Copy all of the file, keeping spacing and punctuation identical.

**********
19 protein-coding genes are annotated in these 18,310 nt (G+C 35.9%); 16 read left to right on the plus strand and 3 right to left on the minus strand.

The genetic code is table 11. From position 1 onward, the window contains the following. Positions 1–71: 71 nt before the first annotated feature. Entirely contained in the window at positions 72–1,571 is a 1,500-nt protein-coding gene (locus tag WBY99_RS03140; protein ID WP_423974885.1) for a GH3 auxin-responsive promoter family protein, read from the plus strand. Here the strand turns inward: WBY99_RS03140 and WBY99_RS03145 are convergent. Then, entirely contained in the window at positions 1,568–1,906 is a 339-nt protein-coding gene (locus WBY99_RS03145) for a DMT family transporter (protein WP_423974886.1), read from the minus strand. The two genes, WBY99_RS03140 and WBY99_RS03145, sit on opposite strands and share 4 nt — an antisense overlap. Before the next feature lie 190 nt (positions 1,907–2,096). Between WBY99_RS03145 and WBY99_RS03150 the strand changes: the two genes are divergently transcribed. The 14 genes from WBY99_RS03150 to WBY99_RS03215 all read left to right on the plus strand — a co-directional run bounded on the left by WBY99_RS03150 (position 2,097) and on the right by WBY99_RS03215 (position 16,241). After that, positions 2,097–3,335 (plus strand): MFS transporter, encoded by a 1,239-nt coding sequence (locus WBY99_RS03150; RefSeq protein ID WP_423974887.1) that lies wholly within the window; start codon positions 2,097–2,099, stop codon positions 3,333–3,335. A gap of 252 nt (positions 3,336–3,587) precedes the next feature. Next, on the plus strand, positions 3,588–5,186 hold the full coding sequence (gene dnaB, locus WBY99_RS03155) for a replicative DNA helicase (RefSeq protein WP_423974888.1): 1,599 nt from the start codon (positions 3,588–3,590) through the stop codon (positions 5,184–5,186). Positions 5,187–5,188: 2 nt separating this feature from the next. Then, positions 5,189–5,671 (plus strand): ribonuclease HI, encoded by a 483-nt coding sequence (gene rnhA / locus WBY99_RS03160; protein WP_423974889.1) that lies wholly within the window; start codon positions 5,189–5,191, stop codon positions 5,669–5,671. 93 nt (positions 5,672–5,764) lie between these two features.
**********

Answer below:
19 protein-coding genes are annotated in these 18,310 nt (G+C 35.9%); 16 read left to right on the plus strand and 3 right to left on the minus strand.

The genetic code is table 11. From position 1 onward, the window contains the following. Positions 1–71: 71 nt before the first annotated feature. Entirely contained in the window at positions 72–1,571 is a 1,500-nt protein-coding gene (locus tag WBY99_RS03140; protein ID WP_423974885.1) for a GH3 auxin-responsive promoter family protein, read from the plus strand. Here the strand turns inward: WBY99_RS03140 and WBY99_RS03145 are convergent. Then, entirely contained in the window at positions 1,568–1,906 is a 339-nt protein-coding gene (locus WBY99_RS03145) for a DMT family transporter (protein WP_423974886.1), read from the minus strand. The two genes, WBY99_RS03140 and WBY99_RS03145, sit on opposite strands and share 4 nt — an antisense overlap. Before the next feature lie 190 nt (positions 1,907–2,096). Between WBY99_RS03145 and WBY99_RS03150 the strand changes: the two genes are divergently transcribed. The 14 genes from WBY99_RS03150 to WBY99_RS03215 all read left to right on the plus strand — a co-directional run bounded on the left by WBY99_RS03150 (position 2,097) and on the right by WBY99_RS03215 (position 16,241). After that, positions 2,097–3,335 (plus strand): MFS transporter, encoded by a 1,239-nt coding sequence (locus WBY99_RS03150; RefSeq protein ID WP_423974887.1) that lies wholly within the window; start codon positions 2,097–2,099, stop codon positions 3,333–3,335. A gap of 252 nt (positions 3,336–3,587) precedes the next feature. Next, on the plus strand, positions 3,588–5,186 hold the full coding sequence (gene dnaB, locus WBY99_RS03155) for a replicative DNA helicase (RefSeq protein WP_423974888.1): 1,599 nt from the start codon (positions 3,588–3,590) through the stop codon (positions 5,184–5,186). Positions 5,187–5,188: 2 nt separating this feature from the next. Then, positions 5,189–5,671 (plus strand): ribonuclease HI, encoded by a 483-nt coding sequence (gene rnhA / locus WBY99_RS03160; protein WP_423974889.1) that lies wholly within the window; start codon positions 5,189–5,191, stop codon positions 5,669–5,671. 93 nt (positions 5,672–5,764) lie between these two features.